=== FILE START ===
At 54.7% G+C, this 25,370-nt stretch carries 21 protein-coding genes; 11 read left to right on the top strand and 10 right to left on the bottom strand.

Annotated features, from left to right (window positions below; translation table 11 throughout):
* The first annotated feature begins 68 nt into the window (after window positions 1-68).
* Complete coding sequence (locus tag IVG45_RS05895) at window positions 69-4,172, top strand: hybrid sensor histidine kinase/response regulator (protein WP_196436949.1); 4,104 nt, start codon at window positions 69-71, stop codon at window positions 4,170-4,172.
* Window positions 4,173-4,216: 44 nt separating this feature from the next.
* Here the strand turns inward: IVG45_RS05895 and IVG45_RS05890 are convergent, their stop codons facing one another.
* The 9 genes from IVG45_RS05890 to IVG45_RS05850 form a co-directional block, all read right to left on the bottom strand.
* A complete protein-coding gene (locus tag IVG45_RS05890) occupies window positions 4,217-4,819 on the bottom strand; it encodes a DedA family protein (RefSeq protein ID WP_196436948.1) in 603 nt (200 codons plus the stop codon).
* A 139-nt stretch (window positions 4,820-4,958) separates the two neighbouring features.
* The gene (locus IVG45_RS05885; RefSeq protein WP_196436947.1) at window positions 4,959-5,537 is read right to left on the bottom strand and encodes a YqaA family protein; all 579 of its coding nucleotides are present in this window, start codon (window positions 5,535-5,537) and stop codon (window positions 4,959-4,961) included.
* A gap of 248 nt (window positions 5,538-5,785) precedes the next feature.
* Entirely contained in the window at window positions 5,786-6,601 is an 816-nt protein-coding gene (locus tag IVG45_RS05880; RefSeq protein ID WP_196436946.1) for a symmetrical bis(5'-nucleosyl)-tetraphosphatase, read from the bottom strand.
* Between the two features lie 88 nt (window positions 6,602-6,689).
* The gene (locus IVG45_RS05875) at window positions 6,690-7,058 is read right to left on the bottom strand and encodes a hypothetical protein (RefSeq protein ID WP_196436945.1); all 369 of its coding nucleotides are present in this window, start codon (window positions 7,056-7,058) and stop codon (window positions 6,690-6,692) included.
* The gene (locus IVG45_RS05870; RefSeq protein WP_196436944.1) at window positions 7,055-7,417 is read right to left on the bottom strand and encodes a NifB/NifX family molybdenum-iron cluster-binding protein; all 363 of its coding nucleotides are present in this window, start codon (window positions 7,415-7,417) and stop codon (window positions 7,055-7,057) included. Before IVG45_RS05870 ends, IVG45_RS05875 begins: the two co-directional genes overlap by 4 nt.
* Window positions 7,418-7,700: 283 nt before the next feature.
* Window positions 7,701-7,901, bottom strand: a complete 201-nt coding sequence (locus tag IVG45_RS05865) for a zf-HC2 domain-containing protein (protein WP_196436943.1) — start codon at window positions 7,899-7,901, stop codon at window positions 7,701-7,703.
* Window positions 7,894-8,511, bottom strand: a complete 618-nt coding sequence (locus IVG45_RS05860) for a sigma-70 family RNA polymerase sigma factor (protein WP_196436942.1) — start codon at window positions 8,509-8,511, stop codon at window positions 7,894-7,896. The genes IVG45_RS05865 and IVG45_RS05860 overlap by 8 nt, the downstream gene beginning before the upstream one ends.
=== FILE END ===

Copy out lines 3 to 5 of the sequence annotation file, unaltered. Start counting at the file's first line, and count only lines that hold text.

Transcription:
* The first annotated feature begins 68 nt into the window (after window positions 1-68).
* Complete coding sequence (locus tag IVG45_RS05895) at window positions 69-4,172, top strand: hybrid sensor histidine kinase/response regulator (protein WP_196436949.1); 4,104 nt, start codon at window positions 69-71, stop codon at window positions 4,170-4,172.
* Window positions 4,173-4,216: 44 nt separating this feature from the next.